With his latest role as a memory editor in the sci-fi thriller “The Final Cut,” Robin Williams continues a string of films delving into the darker side of human nature — a pattern he may soon be ready to break.
“I think from here I’d like to do ‘Einstein on Ice,”’ Williams joked to reporters Wednesday after the movie’s premiere at the Berlin International Film Festival. His other recent darker roles include “Insomnia,” “Death to Smoochy” and “One Hour Photo.”
But before Williams laces up his skates and hits the rink, he’ll be seen in theaters as Alan Hackman, a so-called “cutter” charged with editing people’s memories and compiling them into a best-of reel shown at their funerals.
Hackman is responsible for taking on the toughest cases. He sorts through the memories, downloaded after death from a chip installed at birth, of his company’s clients and prepares a PG-version ready for viewing by spouses, parents, children and friends.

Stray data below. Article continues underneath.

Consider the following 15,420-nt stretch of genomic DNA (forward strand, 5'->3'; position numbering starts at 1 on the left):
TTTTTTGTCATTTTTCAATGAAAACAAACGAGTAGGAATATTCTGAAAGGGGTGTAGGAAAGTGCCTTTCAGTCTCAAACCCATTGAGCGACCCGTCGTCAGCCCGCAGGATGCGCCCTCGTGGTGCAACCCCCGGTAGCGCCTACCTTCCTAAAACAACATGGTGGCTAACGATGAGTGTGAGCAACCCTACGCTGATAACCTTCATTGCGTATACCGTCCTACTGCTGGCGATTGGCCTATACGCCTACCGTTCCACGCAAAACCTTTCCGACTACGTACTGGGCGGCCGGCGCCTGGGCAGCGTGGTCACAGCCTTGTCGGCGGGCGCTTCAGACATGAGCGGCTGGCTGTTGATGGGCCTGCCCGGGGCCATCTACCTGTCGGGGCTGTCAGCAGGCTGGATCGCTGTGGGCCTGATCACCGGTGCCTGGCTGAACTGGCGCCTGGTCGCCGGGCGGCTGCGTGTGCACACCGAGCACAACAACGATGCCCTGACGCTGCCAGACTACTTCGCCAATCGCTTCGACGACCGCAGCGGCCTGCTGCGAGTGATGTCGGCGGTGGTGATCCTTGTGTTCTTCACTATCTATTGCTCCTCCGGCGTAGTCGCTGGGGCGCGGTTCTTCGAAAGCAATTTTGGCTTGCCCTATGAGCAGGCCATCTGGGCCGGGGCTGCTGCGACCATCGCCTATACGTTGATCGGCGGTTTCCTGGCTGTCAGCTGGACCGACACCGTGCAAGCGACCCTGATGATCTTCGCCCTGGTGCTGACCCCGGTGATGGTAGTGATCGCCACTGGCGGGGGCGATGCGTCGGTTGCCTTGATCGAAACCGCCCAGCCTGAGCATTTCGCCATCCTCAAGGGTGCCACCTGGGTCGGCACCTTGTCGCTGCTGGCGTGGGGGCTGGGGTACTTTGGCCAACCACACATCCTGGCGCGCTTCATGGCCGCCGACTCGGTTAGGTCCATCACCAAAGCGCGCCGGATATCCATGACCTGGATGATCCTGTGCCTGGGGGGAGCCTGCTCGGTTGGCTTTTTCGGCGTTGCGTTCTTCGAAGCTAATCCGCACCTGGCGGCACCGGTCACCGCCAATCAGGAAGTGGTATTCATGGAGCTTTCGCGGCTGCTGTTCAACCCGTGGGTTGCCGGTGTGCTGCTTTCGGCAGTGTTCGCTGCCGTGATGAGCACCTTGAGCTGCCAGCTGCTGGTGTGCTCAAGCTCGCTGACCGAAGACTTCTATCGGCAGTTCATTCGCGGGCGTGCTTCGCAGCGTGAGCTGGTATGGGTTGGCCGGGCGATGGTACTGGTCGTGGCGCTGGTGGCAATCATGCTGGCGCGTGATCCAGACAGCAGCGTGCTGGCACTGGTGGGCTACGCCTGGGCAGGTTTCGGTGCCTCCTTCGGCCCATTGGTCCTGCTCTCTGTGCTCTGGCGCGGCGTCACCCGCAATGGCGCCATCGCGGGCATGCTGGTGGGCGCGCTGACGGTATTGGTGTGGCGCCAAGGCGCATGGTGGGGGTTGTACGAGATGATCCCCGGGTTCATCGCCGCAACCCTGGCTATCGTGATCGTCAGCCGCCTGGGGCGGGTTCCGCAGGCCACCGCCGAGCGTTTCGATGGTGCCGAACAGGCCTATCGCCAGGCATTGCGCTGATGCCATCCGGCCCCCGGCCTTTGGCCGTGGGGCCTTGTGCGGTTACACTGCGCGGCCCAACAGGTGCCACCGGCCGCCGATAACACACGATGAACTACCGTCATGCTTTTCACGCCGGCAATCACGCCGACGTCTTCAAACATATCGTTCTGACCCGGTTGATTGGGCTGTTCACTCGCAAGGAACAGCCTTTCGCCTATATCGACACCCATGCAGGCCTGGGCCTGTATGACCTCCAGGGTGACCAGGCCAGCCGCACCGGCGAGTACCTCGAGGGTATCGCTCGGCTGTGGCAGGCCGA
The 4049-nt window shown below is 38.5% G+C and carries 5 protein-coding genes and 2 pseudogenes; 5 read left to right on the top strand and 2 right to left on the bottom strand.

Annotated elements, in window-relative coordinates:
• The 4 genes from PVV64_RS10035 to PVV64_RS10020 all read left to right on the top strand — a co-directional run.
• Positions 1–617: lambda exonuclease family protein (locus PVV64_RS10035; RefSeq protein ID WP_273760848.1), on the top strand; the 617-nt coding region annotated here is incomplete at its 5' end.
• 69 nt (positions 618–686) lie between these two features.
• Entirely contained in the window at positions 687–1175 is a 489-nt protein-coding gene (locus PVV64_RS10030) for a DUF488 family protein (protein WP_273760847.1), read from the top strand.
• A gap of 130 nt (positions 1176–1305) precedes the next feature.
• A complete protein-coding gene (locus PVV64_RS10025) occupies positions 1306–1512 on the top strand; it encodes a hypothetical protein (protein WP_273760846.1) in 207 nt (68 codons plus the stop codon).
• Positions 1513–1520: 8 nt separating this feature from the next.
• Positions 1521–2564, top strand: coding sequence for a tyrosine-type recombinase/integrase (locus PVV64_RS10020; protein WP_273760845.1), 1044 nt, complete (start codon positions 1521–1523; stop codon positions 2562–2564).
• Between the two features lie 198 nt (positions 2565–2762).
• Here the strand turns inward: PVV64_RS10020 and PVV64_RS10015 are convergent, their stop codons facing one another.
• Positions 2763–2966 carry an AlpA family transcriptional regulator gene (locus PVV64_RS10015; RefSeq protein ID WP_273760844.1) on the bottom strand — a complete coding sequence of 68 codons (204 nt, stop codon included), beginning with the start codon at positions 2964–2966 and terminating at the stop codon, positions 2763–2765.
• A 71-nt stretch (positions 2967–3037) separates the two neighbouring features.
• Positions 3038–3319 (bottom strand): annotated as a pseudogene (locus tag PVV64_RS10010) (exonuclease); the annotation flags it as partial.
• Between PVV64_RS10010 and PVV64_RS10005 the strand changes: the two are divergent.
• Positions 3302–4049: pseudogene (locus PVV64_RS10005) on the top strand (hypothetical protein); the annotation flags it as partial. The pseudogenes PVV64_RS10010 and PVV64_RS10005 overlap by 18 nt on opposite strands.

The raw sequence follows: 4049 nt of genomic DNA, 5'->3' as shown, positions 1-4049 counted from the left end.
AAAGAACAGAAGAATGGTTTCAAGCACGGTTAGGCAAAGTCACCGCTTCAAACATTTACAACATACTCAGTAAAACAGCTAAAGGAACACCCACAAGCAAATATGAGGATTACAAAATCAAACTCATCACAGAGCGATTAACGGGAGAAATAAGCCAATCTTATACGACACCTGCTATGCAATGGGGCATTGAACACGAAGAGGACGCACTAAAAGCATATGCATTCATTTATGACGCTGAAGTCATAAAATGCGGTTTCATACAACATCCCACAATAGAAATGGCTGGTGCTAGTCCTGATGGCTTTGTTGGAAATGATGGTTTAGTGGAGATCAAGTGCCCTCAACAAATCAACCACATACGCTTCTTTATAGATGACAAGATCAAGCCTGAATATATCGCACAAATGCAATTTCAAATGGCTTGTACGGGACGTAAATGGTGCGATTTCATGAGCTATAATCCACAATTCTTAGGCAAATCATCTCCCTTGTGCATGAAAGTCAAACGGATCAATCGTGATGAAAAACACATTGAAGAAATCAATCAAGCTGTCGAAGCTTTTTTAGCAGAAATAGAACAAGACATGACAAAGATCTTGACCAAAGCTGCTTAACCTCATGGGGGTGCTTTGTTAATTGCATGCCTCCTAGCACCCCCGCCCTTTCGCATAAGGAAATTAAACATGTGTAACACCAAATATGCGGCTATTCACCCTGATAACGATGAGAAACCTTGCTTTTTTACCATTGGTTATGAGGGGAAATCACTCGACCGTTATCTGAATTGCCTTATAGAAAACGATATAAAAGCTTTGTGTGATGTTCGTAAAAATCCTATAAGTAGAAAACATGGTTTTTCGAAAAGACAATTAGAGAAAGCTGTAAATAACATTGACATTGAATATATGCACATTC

“He’s a bit like a combination mortician and priest,” Williams said.
Hackman leads a life removed from the people whose memories he vets, but that veneer begins to crack when he sees a scene from a client’s life that challenges his own memories of the past.
“The Final Cut,” directed by Omar Naim, co-stars Mira Sorvino and Jim Caviezel. It’s one of 23 films competing for prizes at the Berlin festival, which ends Sunday.